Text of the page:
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Reopens on 27 August 2019

Plants with Bite

The Calyx will be closed for 2 weeks from Tuesday 13 August to Monday 26 August for scheduled maintenance, new plantings and additional upgrades. Read more here.


Plants with Bite tells the story of the captivating and bizarre world of carnivorous plants. As fascinating as they are horrifying, these plants are truly a miracle of evolution. Sun, soil and sky – this is all most plants need to survive. Yet carnivorous plants can thrive in inhospitable environments by luring, trapping, killing and digesting insects.
At this free floral display you’ll get to see the iconic Venus flytrap: an example of a ‘snap trap’. You can also observe the ‘pitfall’, ‘flypaper’, ‘lobster-pot’ and ‘bladder’ styles of traps. Combining botany with hands-on activities, Plants with Bite showcases these fascinating plants while bringing awareness to the ways in which many species are currently under threat due to habitat loss.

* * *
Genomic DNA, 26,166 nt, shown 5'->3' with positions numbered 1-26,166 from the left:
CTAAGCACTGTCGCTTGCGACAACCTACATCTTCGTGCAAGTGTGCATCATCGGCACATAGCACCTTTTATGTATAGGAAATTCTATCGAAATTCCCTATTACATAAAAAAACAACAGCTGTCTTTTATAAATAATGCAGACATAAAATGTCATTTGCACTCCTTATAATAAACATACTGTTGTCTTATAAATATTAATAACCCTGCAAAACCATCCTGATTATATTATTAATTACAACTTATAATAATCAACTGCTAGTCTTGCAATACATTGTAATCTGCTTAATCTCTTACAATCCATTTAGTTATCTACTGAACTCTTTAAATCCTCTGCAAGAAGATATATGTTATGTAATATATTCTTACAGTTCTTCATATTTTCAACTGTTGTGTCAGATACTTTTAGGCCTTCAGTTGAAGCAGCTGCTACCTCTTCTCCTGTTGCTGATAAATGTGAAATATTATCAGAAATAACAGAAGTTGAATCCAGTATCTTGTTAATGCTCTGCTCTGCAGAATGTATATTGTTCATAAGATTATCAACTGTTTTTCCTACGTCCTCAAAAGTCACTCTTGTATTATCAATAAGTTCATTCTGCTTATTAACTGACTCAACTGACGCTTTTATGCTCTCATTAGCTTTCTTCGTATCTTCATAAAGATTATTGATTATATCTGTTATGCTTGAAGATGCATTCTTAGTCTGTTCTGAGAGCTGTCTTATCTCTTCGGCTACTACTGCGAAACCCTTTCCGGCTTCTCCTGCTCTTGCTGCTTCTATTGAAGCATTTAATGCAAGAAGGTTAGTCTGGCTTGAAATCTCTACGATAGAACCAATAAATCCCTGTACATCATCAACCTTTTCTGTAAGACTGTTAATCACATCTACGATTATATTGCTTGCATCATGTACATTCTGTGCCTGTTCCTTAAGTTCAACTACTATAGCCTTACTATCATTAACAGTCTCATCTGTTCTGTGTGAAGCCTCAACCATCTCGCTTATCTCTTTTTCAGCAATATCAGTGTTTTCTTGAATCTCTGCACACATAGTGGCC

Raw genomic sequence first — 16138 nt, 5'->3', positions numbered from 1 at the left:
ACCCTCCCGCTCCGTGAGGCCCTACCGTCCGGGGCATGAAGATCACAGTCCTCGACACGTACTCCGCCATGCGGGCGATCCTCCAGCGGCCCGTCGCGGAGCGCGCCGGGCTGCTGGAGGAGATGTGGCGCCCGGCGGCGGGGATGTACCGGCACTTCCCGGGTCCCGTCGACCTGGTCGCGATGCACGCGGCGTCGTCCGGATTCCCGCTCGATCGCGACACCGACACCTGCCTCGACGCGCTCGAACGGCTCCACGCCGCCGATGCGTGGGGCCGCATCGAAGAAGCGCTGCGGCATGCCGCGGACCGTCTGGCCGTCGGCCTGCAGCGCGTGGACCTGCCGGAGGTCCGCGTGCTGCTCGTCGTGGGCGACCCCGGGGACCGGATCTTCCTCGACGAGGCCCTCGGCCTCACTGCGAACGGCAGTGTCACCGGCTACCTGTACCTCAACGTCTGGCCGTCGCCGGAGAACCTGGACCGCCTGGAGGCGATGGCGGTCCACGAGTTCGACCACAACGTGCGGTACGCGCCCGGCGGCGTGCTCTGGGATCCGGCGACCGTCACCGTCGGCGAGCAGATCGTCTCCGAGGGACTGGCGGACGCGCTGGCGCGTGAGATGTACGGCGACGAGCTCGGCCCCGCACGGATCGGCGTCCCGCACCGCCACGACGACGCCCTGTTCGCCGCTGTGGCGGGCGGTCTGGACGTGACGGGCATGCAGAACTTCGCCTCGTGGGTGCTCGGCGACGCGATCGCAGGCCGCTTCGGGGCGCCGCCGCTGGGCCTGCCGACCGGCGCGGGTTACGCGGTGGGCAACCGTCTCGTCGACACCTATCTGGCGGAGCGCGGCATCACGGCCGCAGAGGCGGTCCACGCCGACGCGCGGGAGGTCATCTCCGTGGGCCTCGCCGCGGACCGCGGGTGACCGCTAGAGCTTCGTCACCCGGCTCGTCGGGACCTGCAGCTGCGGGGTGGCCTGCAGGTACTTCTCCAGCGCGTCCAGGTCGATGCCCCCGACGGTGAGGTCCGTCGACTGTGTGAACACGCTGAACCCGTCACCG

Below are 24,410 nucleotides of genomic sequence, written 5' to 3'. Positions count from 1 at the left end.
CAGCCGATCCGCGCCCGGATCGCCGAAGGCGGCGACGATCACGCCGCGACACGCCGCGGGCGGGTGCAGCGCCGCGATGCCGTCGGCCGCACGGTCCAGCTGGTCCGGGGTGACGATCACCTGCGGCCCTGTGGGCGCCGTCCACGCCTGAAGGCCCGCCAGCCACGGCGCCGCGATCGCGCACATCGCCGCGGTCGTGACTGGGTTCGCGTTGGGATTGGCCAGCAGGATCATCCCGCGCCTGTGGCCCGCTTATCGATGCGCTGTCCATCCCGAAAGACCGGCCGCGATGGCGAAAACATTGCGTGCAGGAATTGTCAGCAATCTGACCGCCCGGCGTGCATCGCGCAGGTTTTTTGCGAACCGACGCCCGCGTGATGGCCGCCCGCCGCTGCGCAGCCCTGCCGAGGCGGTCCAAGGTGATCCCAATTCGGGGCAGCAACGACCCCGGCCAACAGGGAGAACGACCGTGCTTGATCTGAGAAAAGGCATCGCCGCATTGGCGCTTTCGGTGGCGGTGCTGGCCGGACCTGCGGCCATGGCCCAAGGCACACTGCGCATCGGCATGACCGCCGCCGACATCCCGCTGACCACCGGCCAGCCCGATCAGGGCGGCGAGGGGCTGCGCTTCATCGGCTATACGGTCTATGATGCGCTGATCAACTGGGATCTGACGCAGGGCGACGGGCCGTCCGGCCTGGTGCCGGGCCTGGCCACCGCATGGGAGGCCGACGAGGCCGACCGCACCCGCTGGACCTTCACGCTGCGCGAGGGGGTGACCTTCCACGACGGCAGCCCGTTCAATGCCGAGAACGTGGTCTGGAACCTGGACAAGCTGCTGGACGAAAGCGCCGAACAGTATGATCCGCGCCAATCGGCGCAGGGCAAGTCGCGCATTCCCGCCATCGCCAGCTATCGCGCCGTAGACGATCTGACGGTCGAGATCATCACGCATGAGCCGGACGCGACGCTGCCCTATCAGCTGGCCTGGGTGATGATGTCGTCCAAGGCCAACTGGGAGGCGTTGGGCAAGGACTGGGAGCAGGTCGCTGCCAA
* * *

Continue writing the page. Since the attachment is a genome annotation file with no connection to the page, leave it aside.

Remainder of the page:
Curated by horticulturalists at The Royal Botanic Garden Sydney, this is the largest vertical floral wall in the southern hemisphere. If you can't get to Sydney or you're just hungry for more carnivorous plant fun and facts, listen to our podcast episode below. 

The Calyx is open daily from 10 am - 4 pm (closed on 25th December and 31st December).

Please note: The Calyx is occasionally closed for private access. Updates will be published on this page so we suggest checking here, or phoning (02) 9231 8104 before arriving.


Reopens on 27 August 2019


entry by donation


The Calyx
The Royal Botanic Garden Sydney
Closest entry is Morshead Fountain Gate, Shakespeare Place cnr Macquarie Street


Public transport recommended. Limited parking available
Feeding time at Plants with Bite
Join us for this fun and educational experience where you will learn about the evolution of carnivorous plants.
Find out more
What's on at The Calyx
The area around The Calyx will spring to life with events, performances, workshops and science presentations 
View activities
Carnivorous plants
Carnivorous plants have evolved a number of different ways to lure, capture and eat their prey.

Follow us on Instagram #PlantsWithBite